Black and red dominated the palette of Greek pottery, particularly in the city of Athens. These colors and the styles that typically corresponded to them, however, should be seen as part of a fuller range of color experiments within the pottery tradition. Alternative approaches to color were developed alongside black-figure and red-figure techniques and were sometimes used in conjunction with them. For instance, the white ground technique, in which white slip was applied to the vessel before firing, was initially used with black-figure scenes in the later sixth century BCE but was soon adapted for broader use. This technique provided a neutral background to which a greater range of colors could be applied.
The idea of adding colors on top of a black ground—the reverse of the white ground technique—was also explored at different times. This approach was developed in Athens between approximately 530–400 BCE. It became popular again during the Hellenistic period, with production centers known in Southern Italy, Attica, and Crete. All of these variations include the application of different shades of white, red, and yellow over the glossy black surface of the vessel. The treatment of the decoration is often painterly, with attention given to fine details and the modeling of forms.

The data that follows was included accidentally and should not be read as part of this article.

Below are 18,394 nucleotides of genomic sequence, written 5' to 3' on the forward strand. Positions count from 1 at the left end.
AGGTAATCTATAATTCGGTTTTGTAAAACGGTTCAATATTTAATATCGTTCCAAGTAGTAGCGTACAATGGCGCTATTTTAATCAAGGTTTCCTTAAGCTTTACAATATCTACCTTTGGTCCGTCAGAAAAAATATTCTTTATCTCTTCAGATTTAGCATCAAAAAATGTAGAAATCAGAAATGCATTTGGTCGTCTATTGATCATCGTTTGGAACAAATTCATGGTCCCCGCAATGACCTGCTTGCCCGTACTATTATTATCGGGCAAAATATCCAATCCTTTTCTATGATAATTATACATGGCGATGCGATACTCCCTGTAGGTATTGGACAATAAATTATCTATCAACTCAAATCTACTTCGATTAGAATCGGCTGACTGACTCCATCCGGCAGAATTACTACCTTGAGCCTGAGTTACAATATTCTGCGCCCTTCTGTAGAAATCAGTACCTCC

Another multi-colored technique was developed in the town of Centuripe, Sicily. This type of pottery is fully polychrome and depicts figures, usually women, in a painterly style that may emulate mural painting. The painted surfaces of these pieces are particularly fragile, and this technique was used only for ceremonial and funerary objects rather than for objects used in daily life. Limited function seems to have been linked to limited production. Nevertheless, the sensitivity towards color seen on these vessels from Centuripe, as on white-ground and black-ground vessels, provides dramatic evidence for an alternative set of traditions that falls outside of the black and red model with which we are most familiar